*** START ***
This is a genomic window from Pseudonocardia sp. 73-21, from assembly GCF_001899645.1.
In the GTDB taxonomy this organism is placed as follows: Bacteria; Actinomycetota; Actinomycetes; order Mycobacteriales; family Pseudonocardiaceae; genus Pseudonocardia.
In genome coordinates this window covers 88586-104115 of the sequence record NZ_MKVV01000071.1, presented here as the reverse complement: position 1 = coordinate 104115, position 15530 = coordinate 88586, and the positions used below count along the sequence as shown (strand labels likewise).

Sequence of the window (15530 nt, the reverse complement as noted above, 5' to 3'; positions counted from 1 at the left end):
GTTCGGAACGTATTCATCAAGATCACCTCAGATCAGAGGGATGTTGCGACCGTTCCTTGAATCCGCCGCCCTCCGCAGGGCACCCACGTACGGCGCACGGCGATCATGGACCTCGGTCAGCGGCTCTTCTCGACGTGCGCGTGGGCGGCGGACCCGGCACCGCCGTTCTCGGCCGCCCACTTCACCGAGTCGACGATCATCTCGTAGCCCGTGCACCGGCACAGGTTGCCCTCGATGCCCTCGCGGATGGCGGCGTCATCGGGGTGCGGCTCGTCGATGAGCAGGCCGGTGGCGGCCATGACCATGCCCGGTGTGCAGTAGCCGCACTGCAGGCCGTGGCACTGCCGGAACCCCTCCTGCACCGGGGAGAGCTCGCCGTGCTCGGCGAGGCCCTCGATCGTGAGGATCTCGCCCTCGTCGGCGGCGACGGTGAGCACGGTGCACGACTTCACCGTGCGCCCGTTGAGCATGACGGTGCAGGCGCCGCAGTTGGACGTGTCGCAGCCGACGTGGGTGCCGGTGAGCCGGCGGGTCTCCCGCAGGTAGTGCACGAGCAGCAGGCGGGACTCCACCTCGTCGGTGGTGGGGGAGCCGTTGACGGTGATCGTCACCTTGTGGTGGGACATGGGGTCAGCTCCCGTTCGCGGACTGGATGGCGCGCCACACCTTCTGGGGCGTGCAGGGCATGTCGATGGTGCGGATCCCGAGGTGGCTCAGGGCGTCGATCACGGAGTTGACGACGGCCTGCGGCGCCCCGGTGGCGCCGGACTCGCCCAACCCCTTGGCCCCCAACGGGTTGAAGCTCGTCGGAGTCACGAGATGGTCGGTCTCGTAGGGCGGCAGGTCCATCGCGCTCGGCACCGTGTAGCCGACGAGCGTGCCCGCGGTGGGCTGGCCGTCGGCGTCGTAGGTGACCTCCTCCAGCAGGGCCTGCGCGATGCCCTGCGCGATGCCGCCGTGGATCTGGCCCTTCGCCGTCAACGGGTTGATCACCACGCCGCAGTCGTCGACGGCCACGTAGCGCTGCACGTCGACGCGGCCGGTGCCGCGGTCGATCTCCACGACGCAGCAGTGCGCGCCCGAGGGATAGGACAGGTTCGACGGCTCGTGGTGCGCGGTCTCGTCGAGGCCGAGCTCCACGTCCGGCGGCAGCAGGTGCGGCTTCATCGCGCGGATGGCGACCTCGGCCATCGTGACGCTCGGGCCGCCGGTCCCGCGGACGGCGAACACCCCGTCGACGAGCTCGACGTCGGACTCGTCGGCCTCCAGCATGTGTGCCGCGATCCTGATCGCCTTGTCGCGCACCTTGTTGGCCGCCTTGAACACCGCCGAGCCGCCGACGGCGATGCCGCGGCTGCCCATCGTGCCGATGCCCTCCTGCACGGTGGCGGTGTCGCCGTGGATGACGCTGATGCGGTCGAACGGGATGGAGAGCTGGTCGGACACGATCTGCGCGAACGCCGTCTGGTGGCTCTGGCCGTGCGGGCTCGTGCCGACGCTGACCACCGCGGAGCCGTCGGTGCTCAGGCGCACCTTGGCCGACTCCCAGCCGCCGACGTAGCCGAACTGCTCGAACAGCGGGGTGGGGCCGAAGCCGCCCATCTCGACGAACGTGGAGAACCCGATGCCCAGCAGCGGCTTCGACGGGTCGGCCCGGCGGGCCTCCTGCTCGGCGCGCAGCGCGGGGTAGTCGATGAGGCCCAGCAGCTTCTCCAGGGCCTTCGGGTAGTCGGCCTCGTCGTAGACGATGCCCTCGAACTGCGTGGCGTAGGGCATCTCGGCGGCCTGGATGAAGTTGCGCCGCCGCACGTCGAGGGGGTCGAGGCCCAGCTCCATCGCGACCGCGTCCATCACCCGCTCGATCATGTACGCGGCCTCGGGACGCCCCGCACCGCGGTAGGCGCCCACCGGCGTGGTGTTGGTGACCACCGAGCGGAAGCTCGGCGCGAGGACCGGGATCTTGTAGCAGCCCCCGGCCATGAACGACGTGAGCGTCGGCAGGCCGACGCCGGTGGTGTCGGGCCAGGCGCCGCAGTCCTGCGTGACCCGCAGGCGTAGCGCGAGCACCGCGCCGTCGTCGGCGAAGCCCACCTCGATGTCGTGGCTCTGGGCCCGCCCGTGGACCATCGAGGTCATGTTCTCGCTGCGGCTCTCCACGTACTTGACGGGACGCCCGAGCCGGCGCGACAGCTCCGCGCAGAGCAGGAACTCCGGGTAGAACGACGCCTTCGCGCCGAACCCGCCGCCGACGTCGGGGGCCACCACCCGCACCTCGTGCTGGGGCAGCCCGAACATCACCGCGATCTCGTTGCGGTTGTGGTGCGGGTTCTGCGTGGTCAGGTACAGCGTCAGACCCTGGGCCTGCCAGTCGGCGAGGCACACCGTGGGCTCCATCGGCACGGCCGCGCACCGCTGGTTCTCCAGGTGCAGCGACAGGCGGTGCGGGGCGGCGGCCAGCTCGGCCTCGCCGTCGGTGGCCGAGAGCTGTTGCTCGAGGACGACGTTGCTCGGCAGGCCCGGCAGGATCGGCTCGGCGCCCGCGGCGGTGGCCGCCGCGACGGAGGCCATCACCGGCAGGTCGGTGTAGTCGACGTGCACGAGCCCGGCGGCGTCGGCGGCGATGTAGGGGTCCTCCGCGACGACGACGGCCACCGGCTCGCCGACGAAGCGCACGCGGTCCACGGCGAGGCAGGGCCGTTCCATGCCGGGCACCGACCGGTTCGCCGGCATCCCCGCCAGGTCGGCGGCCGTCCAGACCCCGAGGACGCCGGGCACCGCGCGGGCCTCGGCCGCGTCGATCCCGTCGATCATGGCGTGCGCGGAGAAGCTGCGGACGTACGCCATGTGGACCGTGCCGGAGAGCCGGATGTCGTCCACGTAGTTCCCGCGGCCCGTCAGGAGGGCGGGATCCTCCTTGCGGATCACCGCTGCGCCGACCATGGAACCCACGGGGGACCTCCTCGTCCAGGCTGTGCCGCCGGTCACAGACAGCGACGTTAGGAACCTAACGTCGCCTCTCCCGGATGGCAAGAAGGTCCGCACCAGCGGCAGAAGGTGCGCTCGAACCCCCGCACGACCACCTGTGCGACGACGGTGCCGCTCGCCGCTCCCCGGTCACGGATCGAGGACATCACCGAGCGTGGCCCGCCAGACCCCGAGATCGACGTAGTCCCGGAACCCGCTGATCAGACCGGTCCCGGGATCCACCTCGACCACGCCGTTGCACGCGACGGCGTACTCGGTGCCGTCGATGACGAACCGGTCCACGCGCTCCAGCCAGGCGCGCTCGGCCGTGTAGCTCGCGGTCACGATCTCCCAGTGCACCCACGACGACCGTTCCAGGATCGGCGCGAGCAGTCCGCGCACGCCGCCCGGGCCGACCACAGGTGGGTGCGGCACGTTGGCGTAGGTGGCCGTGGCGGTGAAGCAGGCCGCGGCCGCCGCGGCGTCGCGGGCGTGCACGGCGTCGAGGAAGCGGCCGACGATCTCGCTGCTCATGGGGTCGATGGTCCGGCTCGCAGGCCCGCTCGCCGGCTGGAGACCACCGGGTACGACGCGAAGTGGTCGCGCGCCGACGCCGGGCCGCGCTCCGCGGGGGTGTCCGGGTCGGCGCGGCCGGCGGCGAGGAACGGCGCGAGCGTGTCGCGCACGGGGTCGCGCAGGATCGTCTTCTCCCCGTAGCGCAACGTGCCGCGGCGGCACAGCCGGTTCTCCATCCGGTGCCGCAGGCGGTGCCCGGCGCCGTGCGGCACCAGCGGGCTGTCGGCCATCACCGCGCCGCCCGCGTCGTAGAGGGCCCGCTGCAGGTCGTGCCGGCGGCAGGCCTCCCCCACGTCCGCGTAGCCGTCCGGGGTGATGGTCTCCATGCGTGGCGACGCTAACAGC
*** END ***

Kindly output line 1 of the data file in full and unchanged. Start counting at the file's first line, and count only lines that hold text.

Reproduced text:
This is a genomic window from Pseudonocardia sp. 73-21, from assembly GCF_001899645.1.